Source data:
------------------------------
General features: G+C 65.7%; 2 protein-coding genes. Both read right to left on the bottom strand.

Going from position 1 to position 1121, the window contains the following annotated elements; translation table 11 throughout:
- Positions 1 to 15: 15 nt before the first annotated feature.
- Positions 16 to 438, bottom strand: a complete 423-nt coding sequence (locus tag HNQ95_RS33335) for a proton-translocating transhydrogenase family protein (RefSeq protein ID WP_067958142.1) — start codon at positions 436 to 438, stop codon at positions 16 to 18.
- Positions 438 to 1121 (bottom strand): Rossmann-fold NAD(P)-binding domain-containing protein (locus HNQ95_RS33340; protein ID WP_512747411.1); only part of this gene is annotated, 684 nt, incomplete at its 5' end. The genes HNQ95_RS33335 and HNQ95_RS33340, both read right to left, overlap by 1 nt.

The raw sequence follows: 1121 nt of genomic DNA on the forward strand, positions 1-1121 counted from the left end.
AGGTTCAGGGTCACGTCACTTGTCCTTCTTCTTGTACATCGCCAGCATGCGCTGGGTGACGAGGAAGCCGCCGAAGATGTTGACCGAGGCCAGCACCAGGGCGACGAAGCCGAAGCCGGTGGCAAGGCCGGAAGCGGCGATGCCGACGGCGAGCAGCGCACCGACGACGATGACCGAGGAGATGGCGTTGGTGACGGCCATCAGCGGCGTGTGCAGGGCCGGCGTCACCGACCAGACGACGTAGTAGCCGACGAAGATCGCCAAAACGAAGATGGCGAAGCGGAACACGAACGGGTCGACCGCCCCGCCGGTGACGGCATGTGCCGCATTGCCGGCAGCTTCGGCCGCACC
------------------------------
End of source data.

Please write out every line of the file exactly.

General features: G+C 65.7%; 2 protein-coding genes. Both read right to left on the bottom strand.

Going from position 1 to position 1121, the window contains the following annotated elements; translation table 11 throughout:
- Positions 1 to 15: 15 nt before the first annotated feature.
- Positions 16 to 438, bottom strand: a complete 423-nt coding sequence (locus tag HNQ95_RS33335) for a proton-translocating transhydrogenase family protein (RefSeq protein ID WP_067958142.1) — start codon at positions 436 to 438, stop codon at positions 16 to 18.
- Positions 438 to 1121 (bottom strand): Rossmann-fold NAD(P)-binding domain-containing protein (locus HNQ95_RS33340; protein ID WP_512747411.1); only part of this gene is annotated, 684 nt, incomplete at its 5' end. The genes HNQ95_RS33335 and HNQ95_RS33340, both read right to left, overlap by 1 nt.

The raw sequence follows: 1121 nt of genomic DNA on the forward strand, positions 1-1121 counted from the left end.
AGGTTCAGGGTCACGTCACTTGTCCTTCTTCTTGTACATCGCCAGCATGCGCTGGGTGACGAGGAAGCCGCCGAAGATGTTGACCGAGGCCAGCACCAGGGCGACGAAGCCGAAGCCGGTGGCAAGGCCGGAAGCGGCGATGCCGACGGCGAGCAGCGCACCGACGACGATGACCGAGGAGATGGCGTTGGTGACGGCCATCAGCGGCGTGTGCAGGGCCGGCGTCACCGACCAGACGACGTAGTAGCCGACGAAGATCGCCAAAACGAAGATGGCGAAGCGGAACACGAACGGGTCGACCGCCCCGCCGGTGACGGCATGTGCCGCATTGCCGGCAGCTTCGGCCGCACC